20 and arranged to release its films through United Artists, having learned the lesson of compromise with the existing power structure.
Cagney and Sylvia Sidney in Blood On the Sun
Cagney and Annabella in 13 Rue Madeleine
Cagney Productions released just three films in the five years of its existence, 1943-48, although Cagney made a tidy profit when he "loaned himself out" to Twentieth-Century Fox for 13 Rue Madeleine in 1946. Only the first release, Johnny Come Lately, came close to fulfilling some of the reasons Cagney went independent: set in 1906, it featured Cagney as a warmed-hearted tramp who saves an old woman's newspaper. But after it was finished Cagney had the first of his ongoing problems with the distributor, since he steadfastly refused UA's desire to publicize the film with familiar images of a swaggering, brawling Cagney. No such problem arose with the next Cagney production, for the film itself was full of such images. Blood on the Sun (1945) is a jingoistic, racist (anti-Japanese) film in which Cagney, as a wisecracking, two-fisted newspaper editor, plays a rough version of his old Warner Bros. persona. What prompted the Cagneys to choose as their second film this crude original story, which so strongly contravenes Cagney's professed intentions for going independent, is something of a mystery, since they had already spent a small fortune securing the rights to a number of much more promising literary properties. It was one of these properties, William Saroyan's play, The Time of Your Life, that they chose, undoubtedly because of its "prestige" value, for what proved to be their last independent film. The rather stagebound film they produced did not rate very highly with the critics, and, more importantly, it did disastrously at the box office, barely covering its negative costs. By this point the relationship of Cagney Productions to UA, which had underwritten a fair share of production cost, was untenable. To get out of this fix, the Cagneys returned to Warners. But they hardly returned begging: James Cagney signed a non-exclusive contract specifying he make only one picture a year (at $250,000); Cagney Productions was reconfigured as a production unit on the Warners lot, with the power to acquire properties and supervise scripts; and Cagney was given a good deal more input on the films he made for the studio. The first of these, with Cagney and director Raoul Walsh working heavily on the later versions of the script, was White Heat. Cagney may have been forced back into his old persona, but he raised it to an archetype.
Bette Davis presents an interesting variation on Cagney's "success through failure" story in opposing studio control. Like Cagney, Davis battled Warners the whole time she was there, 1931-48. Besides regularly accepting suspensions, as she fought for better parts (and more money), she filed suit against Warners in 1936, claiming her contract was a form of "slavery." Although she lost, she was, again like Cagney, not punished, but essentially rewarded for her rebellion: directly after, Jack Warner bought her a prize property, Jezebel; in later years, Warners would give Davis her own independent corporation, "B.D. Incorporated," and 35% of the net profits from her pictures to keep her happy and working at the studio's behest. As Thomas Schatz observes, Davis' battles with the studio probably had more significance, especially in terms of reconfiguring her stage image, than Cagney's literally more successful attempts to break free:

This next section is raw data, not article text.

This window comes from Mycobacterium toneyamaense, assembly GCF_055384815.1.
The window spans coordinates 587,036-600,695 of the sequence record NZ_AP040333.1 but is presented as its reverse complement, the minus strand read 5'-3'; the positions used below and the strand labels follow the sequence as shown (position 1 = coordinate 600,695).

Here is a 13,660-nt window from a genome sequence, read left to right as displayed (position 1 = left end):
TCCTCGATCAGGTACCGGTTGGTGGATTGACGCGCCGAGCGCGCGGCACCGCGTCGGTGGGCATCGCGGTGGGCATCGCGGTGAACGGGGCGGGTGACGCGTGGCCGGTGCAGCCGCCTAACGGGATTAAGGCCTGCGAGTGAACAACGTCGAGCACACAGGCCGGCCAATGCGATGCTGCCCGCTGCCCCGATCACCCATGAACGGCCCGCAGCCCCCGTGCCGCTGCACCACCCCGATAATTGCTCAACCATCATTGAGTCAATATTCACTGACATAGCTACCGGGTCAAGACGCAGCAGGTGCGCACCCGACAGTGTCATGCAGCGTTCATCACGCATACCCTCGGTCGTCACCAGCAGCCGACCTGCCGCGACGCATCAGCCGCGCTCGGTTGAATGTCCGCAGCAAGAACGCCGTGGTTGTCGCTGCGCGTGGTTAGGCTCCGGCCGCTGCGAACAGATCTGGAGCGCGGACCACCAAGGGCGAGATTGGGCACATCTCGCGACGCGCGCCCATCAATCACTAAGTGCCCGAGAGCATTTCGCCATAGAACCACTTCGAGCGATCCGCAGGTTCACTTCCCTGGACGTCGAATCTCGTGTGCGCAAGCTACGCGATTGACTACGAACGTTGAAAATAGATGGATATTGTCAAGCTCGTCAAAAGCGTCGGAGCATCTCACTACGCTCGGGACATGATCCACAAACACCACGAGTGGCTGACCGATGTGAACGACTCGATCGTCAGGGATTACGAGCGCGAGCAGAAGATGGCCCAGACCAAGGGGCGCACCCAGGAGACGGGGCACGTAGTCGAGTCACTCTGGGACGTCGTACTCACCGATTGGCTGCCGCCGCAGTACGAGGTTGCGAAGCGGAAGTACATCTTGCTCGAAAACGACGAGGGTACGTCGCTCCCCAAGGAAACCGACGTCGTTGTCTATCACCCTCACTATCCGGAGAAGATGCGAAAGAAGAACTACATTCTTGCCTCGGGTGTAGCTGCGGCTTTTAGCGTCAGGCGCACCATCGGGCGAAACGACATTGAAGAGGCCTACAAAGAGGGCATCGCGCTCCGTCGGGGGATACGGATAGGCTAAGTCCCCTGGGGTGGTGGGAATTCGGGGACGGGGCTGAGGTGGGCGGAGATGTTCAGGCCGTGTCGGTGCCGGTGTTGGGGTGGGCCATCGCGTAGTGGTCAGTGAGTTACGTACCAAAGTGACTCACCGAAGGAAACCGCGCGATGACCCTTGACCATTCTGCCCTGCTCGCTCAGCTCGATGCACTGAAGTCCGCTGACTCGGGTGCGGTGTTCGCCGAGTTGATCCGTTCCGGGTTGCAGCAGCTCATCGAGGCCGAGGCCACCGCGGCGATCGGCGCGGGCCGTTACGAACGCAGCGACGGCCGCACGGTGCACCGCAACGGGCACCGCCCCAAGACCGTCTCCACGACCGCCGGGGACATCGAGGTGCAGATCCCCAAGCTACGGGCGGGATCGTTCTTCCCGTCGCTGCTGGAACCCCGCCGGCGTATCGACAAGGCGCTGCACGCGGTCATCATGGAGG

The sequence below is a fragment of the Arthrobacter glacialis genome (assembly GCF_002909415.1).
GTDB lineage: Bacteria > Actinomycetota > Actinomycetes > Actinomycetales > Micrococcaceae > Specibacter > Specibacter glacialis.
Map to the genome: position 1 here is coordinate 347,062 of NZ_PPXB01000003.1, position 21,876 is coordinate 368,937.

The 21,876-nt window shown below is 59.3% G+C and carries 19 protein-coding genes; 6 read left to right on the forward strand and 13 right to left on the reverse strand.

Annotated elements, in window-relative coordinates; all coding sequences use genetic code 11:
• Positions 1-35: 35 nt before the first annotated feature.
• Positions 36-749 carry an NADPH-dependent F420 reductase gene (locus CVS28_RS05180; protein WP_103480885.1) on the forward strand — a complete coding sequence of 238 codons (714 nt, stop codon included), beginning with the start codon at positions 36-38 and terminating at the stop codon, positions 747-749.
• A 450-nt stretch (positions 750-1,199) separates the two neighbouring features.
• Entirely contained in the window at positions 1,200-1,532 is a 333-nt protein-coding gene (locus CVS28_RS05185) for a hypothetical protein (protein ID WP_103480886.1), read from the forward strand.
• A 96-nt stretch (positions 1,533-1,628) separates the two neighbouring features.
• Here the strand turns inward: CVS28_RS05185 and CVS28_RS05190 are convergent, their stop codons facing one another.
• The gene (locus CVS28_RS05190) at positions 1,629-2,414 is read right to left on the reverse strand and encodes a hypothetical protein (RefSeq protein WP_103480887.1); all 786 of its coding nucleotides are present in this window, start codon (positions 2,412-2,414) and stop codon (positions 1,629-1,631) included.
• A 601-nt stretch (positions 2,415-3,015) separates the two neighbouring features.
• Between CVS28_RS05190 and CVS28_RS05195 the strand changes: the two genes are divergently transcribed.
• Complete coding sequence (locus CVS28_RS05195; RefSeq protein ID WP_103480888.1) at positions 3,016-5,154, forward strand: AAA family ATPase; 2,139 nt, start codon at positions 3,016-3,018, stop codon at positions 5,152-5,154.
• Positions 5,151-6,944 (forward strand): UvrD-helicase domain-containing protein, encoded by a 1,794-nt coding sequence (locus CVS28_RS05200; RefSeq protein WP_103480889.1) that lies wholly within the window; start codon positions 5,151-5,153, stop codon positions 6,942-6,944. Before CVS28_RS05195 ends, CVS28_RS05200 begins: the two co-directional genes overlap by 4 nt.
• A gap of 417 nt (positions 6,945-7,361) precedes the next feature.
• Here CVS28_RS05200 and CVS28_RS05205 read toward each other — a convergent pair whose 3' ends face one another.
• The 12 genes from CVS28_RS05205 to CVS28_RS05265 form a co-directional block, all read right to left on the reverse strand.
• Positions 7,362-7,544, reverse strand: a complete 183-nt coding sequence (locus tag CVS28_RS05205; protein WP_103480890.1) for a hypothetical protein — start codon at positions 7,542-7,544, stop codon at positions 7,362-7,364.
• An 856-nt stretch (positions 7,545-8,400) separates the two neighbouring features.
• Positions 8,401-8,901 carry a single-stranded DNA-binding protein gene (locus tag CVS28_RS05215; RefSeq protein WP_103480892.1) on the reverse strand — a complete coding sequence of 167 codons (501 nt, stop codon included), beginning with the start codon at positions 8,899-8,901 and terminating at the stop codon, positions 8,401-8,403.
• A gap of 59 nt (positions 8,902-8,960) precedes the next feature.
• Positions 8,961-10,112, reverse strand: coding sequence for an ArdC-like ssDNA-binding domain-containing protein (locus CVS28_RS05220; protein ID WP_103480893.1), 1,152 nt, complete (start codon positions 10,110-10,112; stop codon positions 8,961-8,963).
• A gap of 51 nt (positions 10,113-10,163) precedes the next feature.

Cagney's battles with Warners were well publicized, but Bette Davis's were equally intense and even more significant, not only in terms of her career but of the studio's house style as well. Cagney's victory over Warners [in 1936] was a hollow one; within two years he was back making the same kind of pictures he has sued the company to avoid. Davis, meanwhile, battled the entrenched Warners system and traditional male ethos, managing somehow to reshape her screen image into a star persona that was as powerful and provocative--and distinctly feminine--as any in the industry. (1988, 218)
Moreover, Davis came to be widely and positively regarded as an individual who successfully managed to buck the system. In a study of the popular discourse on Davis in the 1930s, Maria La Place argues, persuasively, for a strong gender reading of Davis as a woman/movie star who "came to signify rebellion against male authority, the demand for control over her work, the struggle for autonomy and artistic integrity. In the context of the Thirties, it is a remarkable kind of signification for a woman" (39).
In the mid-1940s, Davis would become a pioneer of another sort, being the first superstar to sign on with MCA, the talent agency (founded by Jules Stein and headed in Hollywood by Lew Wasserman) that would come to dominate the Hollywood scene in the following decade. In 1948, MCA was finally able to get Davis out of her contract at Warners, making effective use of the typical sort of squabble (here over Beyond the Forest) Davis had been having with Warners about mediocre films since the early 1930s. When Davis had to choose her all-important first picture as a non-contract player--much like Garland with A Star Is Born, Davis had an expectant public waiting for a bravura performance--she chose, very tellingly, the story of an independent, compelling, distinctly mannered stage actress, Margo Channing in All About Eve. (The film was made for Twentieth-Century Fox in 1950.) That many of the film's characters prey upon Margo Channing, exploiting her talent and taking advantage of her independent ways, was not without point as regards Bette Davis' own career.